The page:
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Print EAN-13 barcodes in Excel

Hello,

I've a friend that is trying to print EAN-13 barcodes using Excel. I used to do this with Code 39 barcodes where we had to put a * in the beginning and end of the string so that the printer could recognize it.
With EAN-13 I've never tryed. I've attached a sample file. We want to print the last column as a EAN-13 barcode.

Can someone please help?

Thanks,

jppinto
CODIPOR.xlsx
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jppinto
Asked:
jppinto
2 Solutions
 
csoussanCommented:
You can format the numbers with the EAN-13 Barcode font.  I've looked around on the web and I've seen it available for sale in many places but they're all around $99-$150.  I pasted two links below from two of the more commercial looking web sites.  I can't say if they're any good or not as I've never used them.  Hope that helps!

http://barcodewiz.com/ms-office-upc-ean-fonts.aspx

http://www.barcodingfonts.com/barean.htm
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redmondbCommented:
Hi, jppinto.

Like you, I use "3 of 9". However, this page looks interesting for a free Excel-friendly EAN-13 solution.

Word of caution: I've no experience of either the blog or the bar-code sites it links to.

Regards,
Brian.
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DansDadUKCommented:
>> ... with Code 39 barcodes where we had to put a * in the beginning and end of the string ...

But EAN-13 is a much more complex symbology, so you would do well to heed the advice given by  csoussan and redmondb to use a ready-made solution.



Just to give you an idea of the work involved in generating an EAN-13 barcode:

Each encoded barcode message consists of a left-hand guard character, a left-hand encoded value, a centre guard, a right-hand encoded value, and a right-hand guard character.

In more detail:

•      A country code; usually two digits.
The first digit is not explicitly barcoded, but is printed just as a human-readable character, to the left of a left-hand guard symbol.
This digit does, however, affect how the manufacturer code is encoded: hence, the value can subsequently be derived, by a bar-code reader, from the parity of the characters in the left-hand encoded value (i.e. the manufacturer code)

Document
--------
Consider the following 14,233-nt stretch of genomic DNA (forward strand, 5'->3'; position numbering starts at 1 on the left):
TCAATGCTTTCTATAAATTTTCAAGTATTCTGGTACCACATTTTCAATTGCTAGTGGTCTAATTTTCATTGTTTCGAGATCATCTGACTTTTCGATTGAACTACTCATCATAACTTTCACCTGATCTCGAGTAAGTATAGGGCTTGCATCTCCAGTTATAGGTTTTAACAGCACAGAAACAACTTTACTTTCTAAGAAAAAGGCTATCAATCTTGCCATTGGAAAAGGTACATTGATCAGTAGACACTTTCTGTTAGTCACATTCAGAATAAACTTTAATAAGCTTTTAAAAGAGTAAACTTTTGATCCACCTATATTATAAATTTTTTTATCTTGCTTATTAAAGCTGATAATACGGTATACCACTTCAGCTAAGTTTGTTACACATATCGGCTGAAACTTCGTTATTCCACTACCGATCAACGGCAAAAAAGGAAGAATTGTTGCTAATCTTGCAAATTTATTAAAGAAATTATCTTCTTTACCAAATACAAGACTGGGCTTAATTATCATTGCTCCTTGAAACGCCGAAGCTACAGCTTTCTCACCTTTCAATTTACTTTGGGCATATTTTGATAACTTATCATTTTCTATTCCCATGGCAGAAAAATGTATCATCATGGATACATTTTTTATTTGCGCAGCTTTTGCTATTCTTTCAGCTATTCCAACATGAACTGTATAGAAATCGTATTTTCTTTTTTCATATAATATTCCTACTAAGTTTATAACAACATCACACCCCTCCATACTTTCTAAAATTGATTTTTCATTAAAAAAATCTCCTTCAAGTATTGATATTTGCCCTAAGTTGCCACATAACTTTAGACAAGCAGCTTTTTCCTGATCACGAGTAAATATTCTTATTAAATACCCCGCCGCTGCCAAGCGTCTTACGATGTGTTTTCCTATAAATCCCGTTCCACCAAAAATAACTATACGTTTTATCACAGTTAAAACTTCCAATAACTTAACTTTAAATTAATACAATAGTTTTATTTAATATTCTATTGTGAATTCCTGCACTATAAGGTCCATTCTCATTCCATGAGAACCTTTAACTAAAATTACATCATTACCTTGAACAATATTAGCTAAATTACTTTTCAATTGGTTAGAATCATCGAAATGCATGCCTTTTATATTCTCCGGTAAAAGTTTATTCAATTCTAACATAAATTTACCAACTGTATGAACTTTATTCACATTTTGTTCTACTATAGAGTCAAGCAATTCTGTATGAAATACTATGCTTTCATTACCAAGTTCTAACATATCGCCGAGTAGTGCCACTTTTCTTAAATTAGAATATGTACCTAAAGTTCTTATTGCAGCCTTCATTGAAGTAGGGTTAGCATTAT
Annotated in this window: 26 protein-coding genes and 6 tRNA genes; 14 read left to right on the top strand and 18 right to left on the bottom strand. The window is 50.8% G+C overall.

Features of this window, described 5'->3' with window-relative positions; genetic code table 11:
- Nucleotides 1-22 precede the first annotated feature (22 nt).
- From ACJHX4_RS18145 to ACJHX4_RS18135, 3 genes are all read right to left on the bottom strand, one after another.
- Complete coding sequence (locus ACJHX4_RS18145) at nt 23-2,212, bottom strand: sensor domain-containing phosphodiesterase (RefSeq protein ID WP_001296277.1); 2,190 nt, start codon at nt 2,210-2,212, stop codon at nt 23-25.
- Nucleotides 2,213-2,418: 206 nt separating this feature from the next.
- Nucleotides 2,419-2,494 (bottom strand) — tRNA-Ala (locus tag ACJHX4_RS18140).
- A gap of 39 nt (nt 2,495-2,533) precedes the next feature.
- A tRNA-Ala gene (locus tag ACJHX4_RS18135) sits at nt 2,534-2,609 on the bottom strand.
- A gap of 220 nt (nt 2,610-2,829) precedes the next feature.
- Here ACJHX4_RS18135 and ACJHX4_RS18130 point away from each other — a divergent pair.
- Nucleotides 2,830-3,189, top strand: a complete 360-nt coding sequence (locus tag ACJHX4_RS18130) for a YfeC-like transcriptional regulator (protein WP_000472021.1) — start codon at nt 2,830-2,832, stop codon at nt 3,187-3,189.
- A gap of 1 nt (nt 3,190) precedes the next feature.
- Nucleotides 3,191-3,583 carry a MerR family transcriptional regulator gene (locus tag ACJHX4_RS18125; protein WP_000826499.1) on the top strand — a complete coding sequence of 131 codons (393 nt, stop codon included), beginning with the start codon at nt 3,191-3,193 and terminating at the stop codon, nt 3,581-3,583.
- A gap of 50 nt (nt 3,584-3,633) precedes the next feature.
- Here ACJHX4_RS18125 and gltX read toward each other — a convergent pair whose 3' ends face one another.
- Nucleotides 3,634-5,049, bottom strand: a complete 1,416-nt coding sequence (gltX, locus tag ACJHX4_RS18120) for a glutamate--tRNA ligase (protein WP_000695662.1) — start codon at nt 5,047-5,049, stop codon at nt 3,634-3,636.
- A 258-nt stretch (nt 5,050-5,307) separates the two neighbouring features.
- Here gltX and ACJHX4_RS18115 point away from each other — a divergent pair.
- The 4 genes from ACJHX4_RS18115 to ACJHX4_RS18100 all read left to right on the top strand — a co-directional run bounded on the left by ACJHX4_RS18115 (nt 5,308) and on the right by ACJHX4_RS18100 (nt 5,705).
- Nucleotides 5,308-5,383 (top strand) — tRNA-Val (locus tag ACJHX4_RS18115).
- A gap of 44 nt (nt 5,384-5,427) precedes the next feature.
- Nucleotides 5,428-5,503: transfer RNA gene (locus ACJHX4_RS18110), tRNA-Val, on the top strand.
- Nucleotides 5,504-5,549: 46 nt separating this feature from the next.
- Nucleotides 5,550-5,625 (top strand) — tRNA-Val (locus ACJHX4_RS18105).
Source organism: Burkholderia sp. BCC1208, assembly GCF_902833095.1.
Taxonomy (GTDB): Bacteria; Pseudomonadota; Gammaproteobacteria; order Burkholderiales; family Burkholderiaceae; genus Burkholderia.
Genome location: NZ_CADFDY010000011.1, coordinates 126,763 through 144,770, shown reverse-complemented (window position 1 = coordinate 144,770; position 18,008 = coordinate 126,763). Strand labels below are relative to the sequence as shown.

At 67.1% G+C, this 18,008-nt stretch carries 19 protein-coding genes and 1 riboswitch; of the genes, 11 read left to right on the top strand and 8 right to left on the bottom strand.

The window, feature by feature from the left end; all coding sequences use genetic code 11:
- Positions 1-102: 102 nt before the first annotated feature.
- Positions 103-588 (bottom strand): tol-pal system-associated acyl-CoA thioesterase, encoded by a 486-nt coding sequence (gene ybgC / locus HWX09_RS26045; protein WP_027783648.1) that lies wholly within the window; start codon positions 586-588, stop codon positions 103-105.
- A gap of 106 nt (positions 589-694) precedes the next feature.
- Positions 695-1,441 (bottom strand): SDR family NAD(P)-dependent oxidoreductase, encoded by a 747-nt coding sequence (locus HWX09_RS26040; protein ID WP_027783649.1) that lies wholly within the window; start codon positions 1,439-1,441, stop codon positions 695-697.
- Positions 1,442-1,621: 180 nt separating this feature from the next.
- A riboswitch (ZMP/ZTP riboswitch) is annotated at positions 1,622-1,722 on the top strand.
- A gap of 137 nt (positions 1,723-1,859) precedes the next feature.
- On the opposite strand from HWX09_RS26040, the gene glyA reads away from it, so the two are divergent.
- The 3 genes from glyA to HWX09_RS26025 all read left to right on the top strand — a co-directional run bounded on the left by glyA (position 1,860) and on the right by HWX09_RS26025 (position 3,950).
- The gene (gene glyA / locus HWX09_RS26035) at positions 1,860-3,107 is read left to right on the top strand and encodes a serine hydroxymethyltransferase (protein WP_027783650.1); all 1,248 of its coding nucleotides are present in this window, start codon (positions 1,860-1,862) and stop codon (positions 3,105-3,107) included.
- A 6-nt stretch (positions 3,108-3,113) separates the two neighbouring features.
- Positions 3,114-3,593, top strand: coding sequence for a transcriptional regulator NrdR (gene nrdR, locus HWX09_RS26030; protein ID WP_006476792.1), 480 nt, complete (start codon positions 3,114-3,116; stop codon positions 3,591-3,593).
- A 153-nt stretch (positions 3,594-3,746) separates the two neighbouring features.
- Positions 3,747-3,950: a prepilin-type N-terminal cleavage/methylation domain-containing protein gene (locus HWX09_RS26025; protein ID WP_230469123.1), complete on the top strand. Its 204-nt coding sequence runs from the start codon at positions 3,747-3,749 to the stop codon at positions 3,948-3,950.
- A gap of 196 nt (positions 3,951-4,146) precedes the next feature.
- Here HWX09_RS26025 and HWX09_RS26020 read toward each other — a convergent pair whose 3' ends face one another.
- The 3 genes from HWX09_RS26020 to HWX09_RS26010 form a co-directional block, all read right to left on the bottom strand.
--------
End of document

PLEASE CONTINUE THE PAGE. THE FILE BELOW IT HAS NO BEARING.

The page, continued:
The second digit of the country code is encoded, using the left-hand odd parity (set A) characters, as the first character of a left-hand barcode value.

•      A manufacturer code; usually five digits.
Each of these digits is encoded using the appropriate character from either the left-hand odd parity (set A) characters, or the left-hand even parity (set B) characters.
The parity to be used for each digit, and hence which set is to be used, depends on the first digit of the country code, as shown in the following table:

Character
position -->             1      2      3      4      5
first digit                                    
0                  Odd      Odd      Odd      Odd      Odd
1                  Odd      Even      Odd      Even      Even
2                  Odd      Even      Even      Odd      Even
3                  Odd      Even      Even      Even      Odd
4                  Even      Odd      Odd      Even      Even
5                  Even      Even      Odd      Odd      Even
6                  Even      Even      Even      Odd      Odd
7                  Even      Odd      Even      Odd      Even
8                  Even      Odd      Even      Even      Odd
9                  Even      Even      Odd      Even      Odd

These digits are encoded, using the appropriate set A, or set B characters, as the remaining five characters of the six-character left-hand barcode value.
This is followed by a centre-guard character.

•      A product code; usually five digits.
These characters are encoded, using the right-hand side (set C) characters, as the first five characters of the right-hand barcode value.

•      A check digit character
See the Checksum Calculation section below for details.
This character is encoded, using the right-hand (set C) characters, as the sixth character of the right-hand barcode value.
This is followed by a right-hand guard character, and (optionally) a right-hand light-margin indicator character.



Checksum Calculation
The steps for calculating the check digit are as follows:

•      Consider the right-most digit of the message to be in an "even" position, and assign odd/even to each character moving from right to left.

•      Sum the digits in all odd positions.
•      Sum the digits in all even positions, and multiply the result by 3.
•      Sum the totals calculated in the previous two steps to produce a weighted total.
•      The check digit is the number which, when added to the weighted total, results in a number evenly divisible by 10.
If the weighted total is evenly divisible by 10, the check digit is "0" (not "10").


... and that assumes  that you have either a suitable font (to match the coded characters in the generated 'coded' value), or a means of converting those coded value to appropriate rectangular (bar and space) images.
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leptonkaCommented:
Hi!
To your friend - from my friend:
What you need is the EAN_13.xlsx file you find at the bottom of the page. It is a VBA-free solution:

https://sites.google.com/site/e90e50/user/barcode-codice-a-barre-excel-codice-39

Cheers,
Kris
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